The Wolf of Wall Street becomes first major movie to be released in a purely digital format

Paramount Studios bids adieu to 35mm film with the release of the Martin Scorsese movie

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The Wolf of Wall Street becomes first major movie to be released in a purely digital format
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In a few years, traditional 35mm film might only be found in an exhibit at a history museum.

After quietly releasing the Oscar-nominated film The Wolf of Wall Street in a completely digital format, Paramount Studios has become the first major studio to stop distributing their wide-release movies on 35mm film.

Last month’s Anchorman 2: The Legend Returns was the last movie the studio offered in a 35mm format.

The switch to digital has been a fast-growing trend as 3D films – which can only be shown on digital copies of film – have been rising in popularity for action and animated movies.

Of course, this decision seems to boil down to money saving. Film printed on 35mm costs about £1200 to produce, and a digital copy of the same movie costs less than £60.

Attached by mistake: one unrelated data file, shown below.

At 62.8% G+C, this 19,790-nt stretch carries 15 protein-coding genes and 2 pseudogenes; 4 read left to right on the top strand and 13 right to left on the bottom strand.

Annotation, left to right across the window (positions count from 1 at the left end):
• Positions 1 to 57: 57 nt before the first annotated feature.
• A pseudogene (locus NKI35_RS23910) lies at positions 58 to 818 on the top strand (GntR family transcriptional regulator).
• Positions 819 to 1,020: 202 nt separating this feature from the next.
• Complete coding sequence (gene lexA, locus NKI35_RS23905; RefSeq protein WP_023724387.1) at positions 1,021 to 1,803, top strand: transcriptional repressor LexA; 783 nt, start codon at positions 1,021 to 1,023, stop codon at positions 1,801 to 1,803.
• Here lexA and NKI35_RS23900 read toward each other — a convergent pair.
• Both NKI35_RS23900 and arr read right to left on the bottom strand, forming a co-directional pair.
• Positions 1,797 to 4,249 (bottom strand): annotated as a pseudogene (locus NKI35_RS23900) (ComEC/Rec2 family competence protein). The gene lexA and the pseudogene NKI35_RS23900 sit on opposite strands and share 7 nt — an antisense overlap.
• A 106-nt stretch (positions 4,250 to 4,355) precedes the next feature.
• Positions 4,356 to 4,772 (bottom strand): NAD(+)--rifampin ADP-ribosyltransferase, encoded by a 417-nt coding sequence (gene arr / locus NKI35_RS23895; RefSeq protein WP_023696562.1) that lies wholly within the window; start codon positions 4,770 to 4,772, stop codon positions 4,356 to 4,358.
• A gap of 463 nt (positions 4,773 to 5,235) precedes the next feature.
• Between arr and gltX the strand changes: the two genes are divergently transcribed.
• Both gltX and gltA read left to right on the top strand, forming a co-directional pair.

The majority of cinemas in the UK have made the move to digital film as the industry has evolved. However, some smaller art house cinemas might have to dish out loads of money to be able to show digital films as other major studios are expecting to follow Paramount’s lead.

The complete death of film hasn’t arrived just yet though. Paramount will still distribute 35mm film prints to cinemas in Latin America and Asia, areas of the world that have not adapted to digital formats of film as fast the UK and US. Directors who prefer to shoot on 35mm film can continue to do so as well, but the finished product would be digitally converted for release. 

Read our review of The Wolf of Wall Street